In response to the Governor’s directive, all of SeniorLAW Center's physical offices are closed, but we continue to provide services to our older clients and communities who are disproportionately impacted by this crisis.

All staff are working and accessible remotely. Those needing our services should contact us by phone at:

Please see resources on our website with more information for older adults in these uncertain times. Join us in making extra efforts to ensure the older people in our lives are safe, healthy and connected.


SeniorLAW Center

Richard N. Weiner, Esq.

Rich Weiner has been involved in legal service programs and other community activities since shortly after his graduation from Penn Law School in 1966.  He finished active duty in the Army in Monterey, CA in 1967, returned to his Philadelphia law firm employer and began his involvement in the Philadelphia Bar Association. Rich was elected to the Executive Committee of the Young Lawyers’ Section in 1970 and as its Chair in 1972. From 1971-73, Rich served as an Assistant Attorney General of the Commonwealth of Pennsylvania and the first full-time Chief Counsel to the Pennsylvania Securities Commission. While at the Commission, he was the principal draftsman of the Pennsylvania Securities Act of 1972, which completely revised and updated the Pennsylvania securities laws.

In 1973, Rich returned to private law practice in Philadelphia as a corporate, securities and real estate lawyer and continued his involvement with the Bar Association, being elected Treasurer from 1978 through 1980. As Treasurer, he was also a member of the Association’s Board of Governors, Treasurer of the Philadelphia Bar Foundation, a member of the Foundation’s Board of Trustees and Chair of its Grants Committee. In 1986, he became President of the Bar Foundation. During this same period, Rich was a member of the Boards of the Public Interest Law Center of Philadelphia and Community Legal Services. Rich was named one of the five Outstanding Young leaders of Philadelphia by the Jaycees in 1975.

Rich then assumed the Chair of what was then known as the Lawyers Reference Committee (now, the Lawyers Referral and Information Service). He successfully recruited a new director, Paul Carlin, for this important Bar Association activity. Paul and he revised the practices and procedures followed by the Service, made it much more accessible to the public and grew both its lawyer panel and the number of client contacts.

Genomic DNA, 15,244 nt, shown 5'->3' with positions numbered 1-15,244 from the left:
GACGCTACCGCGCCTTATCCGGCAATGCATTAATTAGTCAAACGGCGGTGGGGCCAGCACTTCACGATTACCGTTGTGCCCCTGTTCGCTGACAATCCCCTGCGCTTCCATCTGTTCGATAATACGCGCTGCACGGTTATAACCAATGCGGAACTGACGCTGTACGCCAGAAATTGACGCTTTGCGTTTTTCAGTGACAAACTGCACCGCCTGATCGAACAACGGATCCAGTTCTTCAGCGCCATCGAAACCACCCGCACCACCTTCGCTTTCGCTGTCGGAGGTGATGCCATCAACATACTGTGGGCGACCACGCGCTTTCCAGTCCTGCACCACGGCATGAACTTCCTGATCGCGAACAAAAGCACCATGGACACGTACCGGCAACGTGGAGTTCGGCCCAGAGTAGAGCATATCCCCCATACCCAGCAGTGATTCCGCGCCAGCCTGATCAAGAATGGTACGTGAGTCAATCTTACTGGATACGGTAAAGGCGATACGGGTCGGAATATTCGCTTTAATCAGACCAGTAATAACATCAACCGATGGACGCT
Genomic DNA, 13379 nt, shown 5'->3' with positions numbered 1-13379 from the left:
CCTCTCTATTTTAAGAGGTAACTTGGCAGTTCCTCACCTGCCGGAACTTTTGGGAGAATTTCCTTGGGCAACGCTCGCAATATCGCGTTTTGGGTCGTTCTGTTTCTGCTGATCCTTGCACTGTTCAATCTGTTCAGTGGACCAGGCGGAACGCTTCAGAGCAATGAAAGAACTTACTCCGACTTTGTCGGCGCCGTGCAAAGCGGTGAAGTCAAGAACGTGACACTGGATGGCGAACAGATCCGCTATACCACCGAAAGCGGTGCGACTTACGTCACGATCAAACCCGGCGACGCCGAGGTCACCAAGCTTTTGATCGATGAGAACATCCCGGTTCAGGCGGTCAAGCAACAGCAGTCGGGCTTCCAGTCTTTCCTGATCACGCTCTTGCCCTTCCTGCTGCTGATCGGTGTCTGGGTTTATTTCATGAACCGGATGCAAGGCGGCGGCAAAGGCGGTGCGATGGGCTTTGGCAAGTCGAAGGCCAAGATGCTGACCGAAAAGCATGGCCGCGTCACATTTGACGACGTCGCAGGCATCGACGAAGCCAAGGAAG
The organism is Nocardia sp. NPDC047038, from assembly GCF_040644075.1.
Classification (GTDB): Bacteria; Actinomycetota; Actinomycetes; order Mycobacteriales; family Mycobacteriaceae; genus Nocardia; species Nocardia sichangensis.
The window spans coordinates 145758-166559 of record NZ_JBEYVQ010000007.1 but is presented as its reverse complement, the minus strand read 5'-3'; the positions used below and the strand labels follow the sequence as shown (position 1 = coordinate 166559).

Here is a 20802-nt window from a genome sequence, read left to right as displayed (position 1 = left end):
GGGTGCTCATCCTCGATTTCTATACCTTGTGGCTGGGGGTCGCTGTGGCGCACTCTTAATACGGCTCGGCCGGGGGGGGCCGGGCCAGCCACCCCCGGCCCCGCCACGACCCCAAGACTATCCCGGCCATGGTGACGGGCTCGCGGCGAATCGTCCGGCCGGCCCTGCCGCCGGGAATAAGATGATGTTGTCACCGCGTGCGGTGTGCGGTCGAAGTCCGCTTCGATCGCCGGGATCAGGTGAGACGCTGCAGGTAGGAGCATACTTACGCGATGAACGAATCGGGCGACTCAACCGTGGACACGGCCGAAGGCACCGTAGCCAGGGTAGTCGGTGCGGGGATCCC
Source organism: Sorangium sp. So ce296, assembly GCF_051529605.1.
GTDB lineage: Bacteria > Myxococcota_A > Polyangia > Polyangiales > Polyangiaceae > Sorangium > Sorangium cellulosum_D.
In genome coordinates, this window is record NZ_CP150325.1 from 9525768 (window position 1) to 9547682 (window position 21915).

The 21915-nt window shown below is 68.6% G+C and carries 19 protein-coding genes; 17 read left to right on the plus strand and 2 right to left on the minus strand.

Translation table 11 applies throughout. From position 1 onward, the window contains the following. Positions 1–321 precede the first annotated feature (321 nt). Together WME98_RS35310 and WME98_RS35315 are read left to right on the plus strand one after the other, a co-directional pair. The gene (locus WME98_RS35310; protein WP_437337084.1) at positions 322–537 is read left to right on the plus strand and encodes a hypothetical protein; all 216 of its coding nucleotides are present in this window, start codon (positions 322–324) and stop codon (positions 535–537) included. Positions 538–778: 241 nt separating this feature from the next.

Paul’s hiring was critical for another reason, since it was he who learned that the Legal Services Corporation was seeking proposals for legal service delivery systems. Rich and Paul, with the support of Ken Shear, the Association’s new Executive Director, agreed that the Bar Association should submit such a proposal based on an American Bar Association study which showed that the elderly were the most underserved group in the country with respect to legal services. A proposal for legal services to the elderly in a portion of Philadelphia was submitted to the LSC and accepted. The LSC issued a grant to the Association for two years in the grand amount of $35,000.00 per year and, in the Spring of 1978, the Senior Citizen Judicare Project (now the SeniorLAW Center) was born with two employees–Marlene Kline as its first Director and Steve Feldman as its Paralegal. Rich had the task of recruiting the Project’s Board and went on to serve as Board Chair for sixteen years until 1994. Although he now lives in California, Rich continues to serve actively on the Board and, for the past three years, has chaired its Audit Committee. In 1992, the Philadelphia Bar Association selected Rich for one of its highest honors, the Fidelity Award.

Rich became active in the Philadelphia Chapter of the American Jewish Committee in 1988 and was a member of its Board of Directors through 2009. He served successive two-year terms as President and Chair of the Chapter during that period. After arriving in Los Angeles, he joined the AJC Chapter there and was elected as a member of its Board and Executive Committee in 2010.

Rich now lives in Los Angeles with his wife, Judy, a well-known Southern California family lawyer. He is active in the PLATO Society, an adjunct educational program at UCLA for seniors, and in the Hartman Institute, a pluralistic educational and research organization in Jerusalem. He and Judy have attended study sessions at the Hartman Institute during four of the past seven summers.

In addition to his community activities, Rich has been, and continues to be, an active practitioner in the areas of corporate, securities and real estate law and has lectured both locally and nationally on various subjects in those fields during his career. He was named as a SuperLawyer  in Philadelphia each year from 2004-2008.

We are honored to formally express gratitude to Rich for his role in our founding and his long-term leadership with his induction as a member of the inaugural class of the SeniorLAW Center Hall of Fame.

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